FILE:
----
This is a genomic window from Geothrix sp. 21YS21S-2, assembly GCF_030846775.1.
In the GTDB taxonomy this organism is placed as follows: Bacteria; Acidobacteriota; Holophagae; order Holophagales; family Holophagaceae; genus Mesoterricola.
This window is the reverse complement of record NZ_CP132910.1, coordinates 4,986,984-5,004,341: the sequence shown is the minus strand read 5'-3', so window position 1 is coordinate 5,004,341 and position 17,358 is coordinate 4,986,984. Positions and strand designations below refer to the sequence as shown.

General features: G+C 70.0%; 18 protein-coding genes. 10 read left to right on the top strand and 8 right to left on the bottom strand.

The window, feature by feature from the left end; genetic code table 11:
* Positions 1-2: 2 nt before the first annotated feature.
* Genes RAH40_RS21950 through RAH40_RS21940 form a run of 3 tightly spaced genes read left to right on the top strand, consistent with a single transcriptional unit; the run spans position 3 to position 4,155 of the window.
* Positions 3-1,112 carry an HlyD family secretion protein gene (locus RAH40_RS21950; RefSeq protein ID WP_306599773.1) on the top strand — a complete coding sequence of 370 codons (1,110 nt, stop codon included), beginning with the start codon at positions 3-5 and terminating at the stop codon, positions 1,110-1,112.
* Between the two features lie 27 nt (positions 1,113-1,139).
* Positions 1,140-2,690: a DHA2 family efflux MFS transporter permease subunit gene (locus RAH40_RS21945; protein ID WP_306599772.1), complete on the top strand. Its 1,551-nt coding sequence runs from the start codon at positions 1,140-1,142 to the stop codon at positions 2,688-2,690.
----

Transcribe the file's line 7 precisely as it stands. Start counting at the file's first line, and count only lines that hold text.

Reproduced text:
* Genes RAH40_RS21950 through RAH40_RS21940 form a run of 3 tightly spaced genes read left to right on the top strand, consistent with a single transcriptional unit; the run spans position 3 to position 4,155 of the window.